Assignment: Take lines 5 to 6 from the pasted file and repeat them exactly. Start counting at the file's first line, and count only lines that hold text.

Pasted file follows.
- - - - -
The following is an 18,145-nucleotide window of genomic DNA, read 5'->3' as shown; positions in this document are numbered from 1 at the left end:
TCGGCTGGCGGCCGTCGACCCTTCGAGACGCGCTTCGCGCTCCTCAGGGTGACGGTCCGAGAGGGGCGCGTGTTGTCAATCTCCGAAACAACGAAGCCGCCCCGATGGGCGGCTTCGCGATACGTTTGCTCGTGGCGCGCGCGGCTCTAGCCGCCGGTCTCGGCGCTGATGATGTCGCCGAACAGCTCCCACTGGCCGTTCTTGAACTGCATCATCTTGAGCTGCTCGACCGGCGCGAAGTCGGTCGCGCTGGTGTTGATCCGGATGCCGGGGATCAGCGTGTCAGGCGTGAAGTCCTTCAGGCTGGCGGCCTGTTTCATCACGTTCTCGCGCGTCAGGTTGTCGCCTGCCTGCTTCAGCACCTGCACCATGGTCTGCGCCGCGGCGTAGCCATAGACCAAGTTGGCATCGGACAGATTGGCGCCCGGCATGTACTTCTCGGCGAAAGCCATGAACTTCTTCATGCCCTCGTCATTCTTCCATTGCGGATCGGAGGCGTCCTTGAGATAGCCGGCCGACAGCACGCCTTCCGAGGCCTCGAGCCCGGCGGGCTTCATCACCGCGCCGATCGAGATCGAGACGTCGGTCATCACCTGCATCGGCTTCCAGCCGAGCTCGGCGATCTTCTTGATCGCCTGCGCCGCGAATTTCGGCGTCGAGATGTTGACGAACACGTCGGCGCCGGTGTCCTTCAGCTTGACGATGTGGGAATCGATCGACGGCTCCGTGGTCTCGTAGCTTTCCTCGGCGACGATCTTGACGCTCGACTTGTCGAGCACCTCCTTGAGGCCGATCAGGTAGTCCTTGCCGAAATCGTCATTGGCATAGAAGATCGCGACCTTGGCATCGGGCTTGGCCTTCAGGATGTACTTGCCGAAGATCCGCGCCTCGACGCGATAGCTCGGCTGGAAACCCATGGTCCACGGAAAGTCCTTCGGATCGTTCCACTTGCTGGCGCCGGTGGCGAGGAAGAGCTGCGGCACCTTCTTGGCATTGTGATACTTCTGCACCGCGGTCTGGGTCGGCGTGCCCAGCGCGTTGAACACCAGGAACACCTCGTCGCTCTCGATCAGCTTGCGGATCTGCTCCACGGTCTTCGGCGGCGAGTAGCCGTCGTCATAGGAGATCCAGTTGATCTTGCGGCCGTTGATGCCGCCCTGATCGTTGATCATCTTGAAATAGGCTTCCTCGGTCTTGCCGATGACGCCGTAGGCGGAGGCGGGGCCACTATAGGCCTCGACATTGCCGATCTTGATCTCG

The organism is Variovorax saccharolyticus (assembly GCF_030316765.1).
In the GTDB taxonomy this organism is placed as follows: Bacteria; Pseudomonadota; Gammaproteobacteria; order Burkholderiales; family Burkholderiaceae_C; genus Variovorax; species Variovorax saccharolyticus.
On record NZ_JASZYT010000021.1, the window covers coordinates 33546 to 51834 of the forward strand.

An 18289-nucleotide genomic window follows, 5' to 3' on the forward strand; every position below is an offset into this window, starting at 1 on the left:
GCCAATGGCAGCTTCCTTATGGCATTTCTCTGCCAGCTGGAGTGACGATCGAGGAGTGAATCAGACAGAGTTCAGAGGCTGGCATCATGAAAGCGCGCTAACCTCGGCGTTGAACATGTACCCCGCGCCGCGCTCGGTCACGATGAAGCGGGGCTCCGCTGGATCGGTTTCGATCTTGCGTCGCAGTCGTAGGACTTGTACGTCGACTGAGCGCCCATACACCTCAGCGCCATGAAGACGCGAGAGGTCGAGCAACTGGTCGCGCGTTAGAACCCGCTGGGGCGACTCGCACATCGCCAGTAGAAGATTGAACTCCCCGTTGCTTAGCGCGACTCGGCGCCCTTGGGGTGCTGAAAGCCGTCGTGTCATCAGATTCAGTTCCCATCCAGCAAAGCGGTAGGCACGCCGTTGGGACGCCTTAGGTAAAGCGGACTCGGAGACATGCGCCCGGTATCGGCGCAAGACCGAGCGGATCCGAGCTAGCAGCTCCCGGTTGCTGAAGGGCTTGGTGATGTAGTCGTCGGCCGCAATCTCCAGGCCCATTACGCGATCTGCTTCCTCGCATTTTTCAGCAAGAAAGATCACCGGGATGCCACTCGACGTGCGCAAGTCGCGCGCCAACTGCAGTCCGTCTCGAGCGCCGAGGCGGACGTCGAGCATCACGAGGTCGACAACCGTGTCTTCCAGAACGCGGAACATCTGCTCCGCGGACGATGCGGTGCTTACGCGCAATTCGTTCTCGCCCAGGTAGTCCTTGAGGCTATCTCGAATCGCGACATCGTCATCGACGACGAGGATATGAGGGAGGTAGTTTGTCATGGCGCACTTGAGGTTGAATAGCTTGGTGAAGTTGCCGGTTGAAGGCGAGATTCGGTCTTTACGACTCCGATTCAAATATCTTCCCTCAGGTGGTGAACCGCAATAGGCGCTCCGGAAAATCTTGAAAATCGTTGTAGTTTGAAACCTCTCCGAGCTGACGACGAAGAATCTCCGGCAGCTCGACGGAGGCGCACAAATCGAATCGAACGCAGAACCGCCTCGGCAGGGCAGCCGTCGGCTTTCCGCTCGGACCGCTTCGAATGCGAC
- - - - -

On record NZ_JASZYT010000021.1, the window covers coordinates 33546 to 51834 of the forward strand.

An 18289-nucleotide genomic window follows, 5' to 3' on the forward strand; every position below is an offset into this window, starting at 1 on the left: